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Focus: Embracing your life as a legacy
Jeremiah 1:5 (NIV) “Before I formed you in the womb I knew you, before you were born I set you apart; I appointed you as a prophet to the nations.”
I believe this verse was written for you personally. You might automatically think, “Yeah, right—this was written thousands of years ago about somebody else, not me.” Well, I differ on that philosophy. Please stay with me and keep reading…
Another scripture in the Bible worth considering, says this: Every part of Scripture is God-breathed and useful one way or another—showing us truth, exposing our rebellion, correcting our mistakes, training us to live God’s way. Through the Word we are put together and shaped up for the tasks God has for us –2 Timothy 3:16-17 (The Message).
Try imagining your life was truly ‘ordained’–that God saw possibilities in you even when you were still in your mother’s womb. He saw you as someone who would have successes and failures. Someone who would possibly be tempted to give up. He knew you would question at times why you were born—but most importantly, He saw you as someone He could use as an example to others—just like He used a person who lived in Bible times, named David.
David was a simple shepherd boy. He had seven or eight brothers and a couple of sisters. He was the youngest son of a man named Jesse. David was singled out by the Prophet Samuel and anointed as king of Israel while he was literally in a field watching sheep. Several years went by before he actually reigned as king. In the meantime, he was still a shepherd–who was also a musician—who also killed a giant with a sling and a stone, because he called on God for help.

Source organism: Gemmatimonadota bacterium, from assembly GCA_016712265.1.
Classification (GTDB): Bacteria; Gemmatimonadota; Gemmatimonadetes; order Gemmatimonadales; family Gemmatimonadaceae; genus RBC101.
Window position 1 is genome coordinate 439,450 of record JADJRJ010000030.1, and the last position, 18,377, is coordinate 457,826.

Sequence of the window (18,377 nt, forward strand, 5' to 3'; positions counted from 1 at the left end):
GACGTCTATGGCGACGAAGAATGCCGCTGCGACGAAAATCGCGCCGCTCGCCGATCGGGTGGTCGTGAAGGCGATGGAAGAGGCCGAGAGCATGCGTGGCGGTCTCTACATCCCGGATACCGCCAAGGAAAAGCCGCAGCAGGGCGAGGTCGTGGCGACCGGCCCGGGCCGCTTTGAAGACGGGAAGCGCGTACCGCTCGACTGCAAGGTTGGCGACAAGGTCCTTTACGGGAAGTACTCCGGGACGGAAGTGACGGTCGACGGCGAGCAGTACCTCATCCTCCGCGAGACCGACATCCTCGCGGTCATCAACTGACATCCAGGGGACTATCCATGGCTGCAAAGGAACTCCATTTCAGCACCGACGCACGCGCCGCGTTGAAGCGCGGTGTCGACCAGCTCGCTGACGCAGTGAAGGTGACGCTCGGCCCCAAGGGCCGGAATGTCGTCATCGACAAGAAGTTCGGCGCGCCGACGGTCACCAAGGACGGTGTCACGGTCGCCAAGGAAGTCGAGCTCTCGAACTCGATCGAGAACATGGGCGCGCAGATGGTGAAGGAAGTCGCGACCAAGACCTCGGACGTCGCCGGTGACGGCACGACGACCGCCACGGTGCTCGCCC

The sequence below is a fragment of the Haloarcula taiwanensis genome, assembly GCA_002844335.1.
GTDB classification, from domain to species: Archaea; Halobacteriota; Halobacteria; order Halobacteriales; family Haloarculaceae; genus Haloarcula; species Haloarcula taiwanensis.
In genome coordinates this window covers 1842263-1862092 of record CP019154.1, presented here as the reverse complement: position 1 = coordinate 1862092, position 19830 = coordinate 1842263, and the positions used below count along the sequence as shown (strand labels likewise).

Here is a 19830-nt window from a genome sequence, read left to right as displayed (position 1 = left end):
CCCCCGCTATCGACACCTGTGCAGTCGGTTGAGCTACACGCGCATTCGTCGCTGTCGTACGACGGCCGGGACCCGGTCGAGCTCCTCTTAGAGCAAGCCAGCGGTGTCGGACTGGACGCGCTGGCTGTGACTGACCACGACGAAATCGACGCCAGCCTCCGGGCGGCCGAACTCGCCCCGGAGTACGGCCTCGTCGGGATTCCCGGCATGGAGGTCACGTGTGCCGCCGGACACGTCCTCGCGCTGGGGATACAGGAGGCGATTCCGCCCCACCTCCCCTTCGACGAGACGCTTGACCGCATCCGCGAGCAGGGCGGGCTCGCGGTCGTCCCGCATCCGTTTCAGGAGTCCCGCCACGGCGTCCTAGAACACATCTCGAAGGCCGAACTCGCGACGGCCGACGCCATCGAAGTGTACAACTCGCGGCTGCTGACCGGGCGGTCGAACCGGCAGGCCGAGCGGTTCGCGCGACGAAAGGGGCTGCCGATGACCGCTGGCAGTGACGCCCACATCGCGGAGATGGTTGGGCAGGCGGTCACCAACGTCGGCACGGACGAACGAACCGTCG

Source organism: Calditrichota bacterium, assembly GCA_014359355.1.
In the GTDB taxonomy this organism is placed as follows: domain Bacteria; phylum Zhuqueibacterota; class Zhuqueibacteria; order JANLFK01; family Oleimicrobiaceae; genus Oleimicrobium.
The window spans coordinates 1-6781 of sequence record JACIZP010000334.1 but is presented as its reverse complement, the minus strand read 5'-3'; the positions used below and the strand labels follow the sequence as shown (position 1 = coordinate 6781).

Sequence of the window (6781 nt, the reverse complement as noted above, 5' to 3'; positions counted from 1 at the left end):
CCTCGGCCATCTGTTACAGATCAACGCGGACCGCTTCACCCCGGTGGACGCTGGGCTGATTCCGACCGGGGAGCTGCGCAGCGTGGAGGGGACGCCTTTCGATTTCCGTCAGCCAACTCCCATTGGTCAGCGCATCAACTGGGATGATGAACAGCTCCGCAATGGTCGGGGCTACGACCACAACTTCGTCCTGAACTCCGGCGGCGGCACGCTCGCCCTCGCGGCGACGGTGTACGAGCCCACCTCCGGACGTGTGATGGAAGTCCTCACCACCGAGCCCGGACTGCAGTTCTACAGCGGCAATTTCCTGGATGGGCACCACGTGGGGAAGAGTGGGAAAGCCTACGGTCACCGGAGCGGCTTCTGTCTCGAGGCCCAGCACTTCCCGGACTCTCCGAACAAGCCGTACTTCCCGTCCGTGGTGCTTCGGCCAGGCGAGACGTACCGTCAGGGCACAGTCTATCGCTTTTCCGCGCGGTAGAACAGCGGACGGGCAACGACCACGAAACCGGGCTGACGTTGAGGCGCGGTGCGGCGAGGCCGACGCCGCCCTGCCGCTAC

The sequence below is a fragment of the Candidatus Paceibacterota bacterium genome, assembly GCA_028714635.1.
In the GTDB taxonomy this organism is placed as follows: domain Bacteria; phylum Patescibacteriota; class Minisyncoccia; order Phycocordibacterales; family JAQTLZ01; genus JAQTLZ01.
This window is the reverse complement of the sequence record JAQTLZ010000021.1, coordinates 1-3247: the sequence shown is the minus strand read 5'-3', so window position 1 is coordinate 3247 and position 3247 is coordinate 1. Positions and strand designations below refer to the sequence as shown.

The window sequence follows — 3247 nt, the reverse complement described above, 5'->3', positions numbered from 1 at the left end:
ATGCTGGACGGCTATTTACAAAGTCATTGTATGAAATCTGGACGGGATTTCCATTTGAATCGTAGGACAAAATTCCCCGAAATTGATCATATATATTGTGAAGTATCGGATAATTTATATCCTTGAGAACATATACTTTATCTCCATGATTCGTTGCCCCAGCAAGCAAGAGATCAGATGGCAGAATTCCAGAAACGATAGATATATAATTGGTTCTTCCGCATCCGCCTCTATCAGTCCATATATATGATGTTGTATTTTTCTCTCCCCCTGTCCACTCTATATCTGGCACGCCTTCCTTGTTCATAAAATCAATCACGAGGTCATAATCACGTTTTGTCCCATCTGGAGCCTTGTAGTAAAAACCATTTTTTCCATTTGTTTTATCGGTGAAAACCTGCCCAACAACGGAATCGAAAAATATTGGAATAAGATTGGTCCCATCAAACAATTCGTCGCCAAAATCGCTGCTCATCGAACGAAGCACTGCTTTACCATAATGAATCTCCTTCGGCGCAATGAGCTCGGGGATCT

During his younger years, David was brought before King Saul to play the harp. Even though the king was pleased with David’s musical ability and trusted David to be his armor bearer, later he became extremely jealous of David.
In the years that follow, David spends a lot of time running for his life because King Saul wants to kill him. When he finally becomes king, David goes through several marriages. He commits adultery with another man’s wife and she becomes pregnant. David arranges for the man to be killed in battle. When the baby is born, it dies. One of David’s grown sons rebels against him and tries to kill him. David struggles with depression. David has physical problems—open sores that won’t heal. He wins many battles. He writes songs for God, based on his experiences. He adds other people’s compositions to his own and creates a collection of songs called, “The Psalms”.
David’s life is a long list of failures and successes. God calls David, ‘the apple of His eye’. David is the father of Solomon, who is known as the wisest man who ever lived—who also succeeded his father as king. David is one of the ancestors of Jesus Christ.
David was an ordinary guy who depended on God. Some of the words he wrote were later referred to as ‘prophecy’. Because he wrote down his failures and victories, he was able to leave a legacy. What if he hadn’t bothered to do that? Or, what if he had only written down the ‘good stuff’?
He couldn’t have been proud of his mistakes. But, in all of his circumstances—David was humble about his life. He was willing to admit when he was wrong. He knew his strength and any goodness in him, came from God–and he always gave God praise.
Declaration: I will embrace the sum total of my failures and successes, as the legacy of my life—knowing that both the bad and the good are a part of my ‘whole story’. I will live each day with new strength and give God praise.
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All NEW STRENGTH posts are Copyright by Christina Cook Lee 2012. Please request permission to re-post or re-blog.